I hate the way the word ‘around’ is used, even in official documents, when basic work has not been done. “We’re doing some work ‘around’ x at the moment” often means “we don’t really know what we’re doing, but we know we ought to do it”. Well, there’s a flurry of activity ‘around’ employee engagement at the moment, so we should reach for our collective revolver and ask some questions.
Engagement does not have an ‘official’ definition, so the McLeod report on employee engagement took the diplomatic option and quoted a variety of opinions. Still, it put engagement in the spotlight, and ever since, when people have been found wanting – as in the recent Stafford Hospital scandal – lack of engagement has been blamed, without, of course, defining what engagement is, or what was preventing it.
Given the benefits that flow from engagement, however defined, it ought to be the very core of workplace improvement activity – but looking at the Engage for Success website there is, apart from a selection of papers and a calendar with a few regional meetings, not a huge amount happening. If engagement really can deliver better results, less absenteeism, etc, etc, why is there no large-scale, co-ordinated activity, no singing from the rooftops?
Well, there will be, but first we absolutely have to get round the problem that the McLeod report avoided: By itself, the word engagement represents an abstract concept, with no emotional value.
So what? Well, action – actually doing something – depends on emotion. We do not act on things about which we experience no emotion, full stop. If you find it hard to agree with that, spend some time watching someone whose emotional systems have been clamped down chemically. Nothing happens, sometimes for days on end.
It is simply impossible to develop an emotional commitment to an abstract notion, because you don’t know what it is, you have no pattern-match for it, nothing in you can attach any value to it. So no-one is going to get even mildly excited about Engagement until the idea has been unpacked and turned into terms they can identify with.
This will be why people continue to search for the ‘business case’ for engagement – because if they could find that, they’d have something they could attach to emotionally, and then they would be able to get going.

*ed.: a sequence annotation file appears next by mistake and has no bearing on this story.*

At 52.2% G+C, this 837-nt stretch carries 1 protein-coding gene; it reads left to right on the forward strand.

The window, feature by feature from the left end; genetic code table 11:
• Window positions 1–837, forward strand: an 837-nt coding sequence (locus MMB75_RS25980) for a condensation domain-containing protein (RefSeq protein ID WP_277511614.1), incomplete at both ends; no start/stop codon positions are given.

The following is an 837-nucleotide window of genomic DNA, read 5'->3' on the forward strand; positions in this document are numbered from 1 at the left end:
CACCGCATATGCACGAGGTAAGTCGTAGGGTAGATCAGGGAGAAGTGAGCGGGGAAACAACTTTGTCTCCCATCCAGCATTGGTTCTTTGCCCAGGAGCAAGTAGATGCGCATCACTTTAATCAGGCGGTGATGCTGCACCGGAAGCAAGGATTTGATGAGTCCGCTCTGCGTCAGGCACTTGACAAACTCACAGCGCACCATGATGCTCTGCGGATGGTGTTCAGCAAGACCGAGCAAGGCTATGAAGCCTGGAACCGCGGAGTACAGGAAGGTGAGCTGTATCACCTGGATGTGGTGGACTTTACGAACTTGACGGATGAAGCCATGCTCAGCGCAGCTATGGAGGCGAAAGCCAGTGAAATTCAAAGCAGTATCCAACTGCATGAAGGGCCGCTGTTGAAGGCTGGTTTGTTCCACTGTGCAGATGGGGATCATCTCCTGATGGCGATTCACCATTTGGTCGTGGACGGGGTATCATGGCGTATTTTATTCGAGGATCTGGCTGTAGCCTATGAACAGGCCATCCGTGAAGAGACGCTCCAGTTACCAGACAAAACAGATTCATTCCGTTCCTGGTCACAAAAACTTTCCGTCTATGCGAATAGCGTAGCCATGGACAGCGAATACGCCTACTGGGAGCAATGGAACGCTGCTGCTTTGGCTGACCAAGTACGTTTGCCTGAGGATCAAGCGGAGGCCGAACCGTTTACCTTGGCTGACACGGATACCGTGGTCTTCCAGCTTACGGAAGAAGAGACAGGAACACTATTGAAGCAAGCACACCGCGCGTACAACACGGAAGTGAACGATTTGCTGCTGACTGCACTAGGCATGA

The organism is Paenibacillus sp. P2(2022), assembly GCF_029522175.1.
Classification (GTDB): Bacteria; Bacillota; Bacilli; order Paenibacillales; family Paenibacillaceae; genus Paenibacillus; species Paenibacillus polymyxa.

So how are we going to reach the basket of benefits that an engaged workforce can provide? What do we need to think about, on walking into a business, in order to make something happen? Assuming they’re not fully engaged (and no-one is, there’s always room for improvement) I’d want to know why, and I’d look in three places: what is or isn’t leading them towards engagement, what is missing in them that makes it hard for them to move forward, and what external obstacles are getting in their way.
I’d also want to make sure we were all talking about the same thing, because the very concept of Engagement is a problem; it’s an abstract idea, so everyone who hears it has a different mental picture of what it is. So I’d want to sit down with the management, and then with the whole team, in chunks if necessary, and we’d thrash out what engagement would actually mean, to them, in practical terms.
It’s highly likely, based on our experience, that on unpacking the ideas ‘around’ engagement you would arrive, in collaboration with the staff, at this sort of list: getting your needs met in the workplace, so you feel intrinsically motivated to be there; knowing exactly, in concrete terms, what you are doing, who for, and why; and knowing that you have the necessary knowledge and skills, and that you will have practical, intellectual and social support while you do it.
If you unpack the job like this with the whole staff, they start to realise that they are a team, that they are doing the same things, they depend on each other, that they are doing something that is useful for their friends and colleagues as well as for the company and the customer down the line. This is where a real team starts to emerge, people start to collaborate, and (in our understanding – it’s an abstract idea) they Engage.
So, if someone asks you for some ideas ‘around’ engagement, my advice would be: don’t agonise about the concept, you could get lost for days in the mental fog that always follows when you try to define something abstract. Instead, take some action. Ask what needs can be met better, what capabilities can be improved, what understanding and connection is missing. Better still, use Team Insights employee engagement software to do that – it asks the questions that managers don’t have time to ask and may not think of, and it tells you directly what you can do to improve engagement in your team.
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